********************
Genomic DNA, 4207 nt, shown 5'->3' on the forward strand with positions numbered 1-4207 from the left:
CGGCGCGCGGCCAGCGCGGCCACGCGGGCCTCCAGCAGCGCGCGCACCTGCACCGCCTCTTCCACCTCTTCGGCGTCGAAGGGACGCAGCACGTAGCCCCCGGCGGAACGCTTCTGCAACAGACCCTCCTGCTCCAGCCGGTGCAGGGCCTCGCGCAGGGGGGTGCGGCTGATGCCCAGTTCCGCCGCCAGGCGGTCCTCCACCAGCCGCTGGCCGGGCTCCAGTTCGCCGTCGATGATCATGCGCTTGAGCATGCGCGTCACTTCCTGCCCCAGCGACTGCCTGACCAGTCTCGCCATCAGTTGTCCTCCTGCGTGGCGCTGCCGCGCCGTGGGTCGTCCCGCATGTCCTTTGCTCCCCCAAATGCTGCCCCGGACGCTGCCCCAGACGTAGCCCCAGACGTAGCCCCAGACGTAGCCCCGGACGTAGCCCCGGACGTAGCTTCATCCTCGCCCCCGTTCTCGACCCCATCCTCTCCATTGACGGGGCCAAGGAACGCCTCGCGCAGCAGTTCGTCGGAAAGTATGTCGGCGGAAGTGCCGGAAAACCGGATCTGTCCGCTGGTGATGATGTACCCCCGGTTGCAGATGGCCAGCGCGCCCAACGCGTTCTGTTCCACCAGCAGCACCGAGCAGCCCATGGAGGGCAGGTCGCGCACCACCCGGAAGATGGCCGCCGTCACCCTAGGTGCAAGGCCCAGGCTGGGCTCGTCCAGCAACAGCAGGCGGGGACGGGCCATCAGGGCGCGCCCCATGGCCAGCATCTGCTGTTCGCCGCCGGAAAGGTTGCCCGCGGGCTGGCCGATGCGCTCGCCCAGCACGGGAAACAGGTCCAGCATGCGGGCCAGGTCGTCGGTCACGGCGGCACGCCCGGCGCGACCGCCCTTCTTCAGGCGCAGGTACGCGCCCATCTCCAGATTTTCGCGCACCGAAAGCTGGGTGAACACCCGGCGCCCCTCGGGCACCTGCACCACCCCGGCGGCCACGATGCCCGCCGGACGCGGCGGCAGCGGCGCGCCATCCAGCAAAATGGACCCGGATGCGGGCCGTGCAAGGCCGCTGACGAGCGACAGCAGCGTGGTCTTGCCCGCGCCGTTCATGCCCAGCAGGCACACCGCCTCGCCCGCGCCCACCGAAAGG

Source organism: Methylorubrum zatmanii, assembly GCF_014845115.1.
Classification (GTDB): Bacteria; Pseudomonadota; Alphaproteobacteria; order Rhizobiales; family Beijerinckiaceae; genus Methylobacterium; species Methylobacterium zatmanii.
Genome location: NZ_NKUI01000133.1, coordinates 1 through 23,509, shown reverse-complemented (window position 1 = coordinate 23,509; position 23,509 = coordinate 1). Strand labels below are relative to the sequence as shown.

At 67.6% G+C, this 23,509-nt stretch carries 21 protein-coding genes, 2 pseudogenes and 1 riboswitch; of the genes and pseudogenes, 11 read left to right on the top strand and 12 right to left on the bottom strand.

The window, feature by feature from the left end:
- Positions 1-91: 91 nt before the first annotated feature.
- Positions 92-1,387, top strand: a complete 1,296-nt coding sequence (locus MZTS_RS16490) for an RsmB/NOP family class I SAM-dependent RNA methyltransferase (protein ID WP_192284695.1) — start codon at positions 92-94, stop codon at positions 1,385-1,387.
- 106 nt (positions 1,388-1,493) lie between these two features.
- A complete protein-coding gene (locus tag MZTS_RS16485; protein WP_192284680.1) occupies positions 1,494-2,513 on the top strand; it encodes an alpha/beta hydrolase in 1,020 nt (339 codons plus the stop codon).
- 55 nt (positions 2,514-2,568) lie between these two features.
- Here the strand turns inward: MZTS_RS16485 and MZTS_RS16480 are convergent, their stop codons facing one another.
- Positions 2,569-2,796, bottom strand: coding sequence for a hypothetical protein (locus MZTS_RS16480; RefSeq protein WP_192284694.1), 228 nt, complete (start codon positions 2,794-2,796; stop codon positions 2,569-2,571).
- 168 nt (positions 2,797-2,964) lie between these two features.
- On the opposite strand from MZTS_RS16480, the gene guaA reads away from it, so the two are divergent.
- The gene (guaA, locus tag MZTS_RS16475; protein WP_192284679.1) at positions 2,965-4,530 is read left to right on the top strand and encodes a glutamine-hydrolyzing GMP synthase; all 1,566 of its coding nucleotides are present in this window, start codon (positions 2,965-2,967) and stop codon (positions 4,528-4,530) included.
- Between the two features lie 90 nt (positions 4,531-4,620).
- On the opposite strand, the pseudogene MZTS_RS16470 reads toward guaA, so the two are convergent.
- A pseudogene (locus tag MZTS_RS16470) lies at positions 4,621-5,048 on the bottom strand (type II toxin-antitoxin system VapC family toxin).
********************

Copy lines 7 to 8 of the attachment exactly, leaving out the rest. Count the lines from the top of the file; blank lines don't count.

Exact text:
The window, feature by feature from the left end:
- Positions 1-91: 91 nt before the first annotated feature.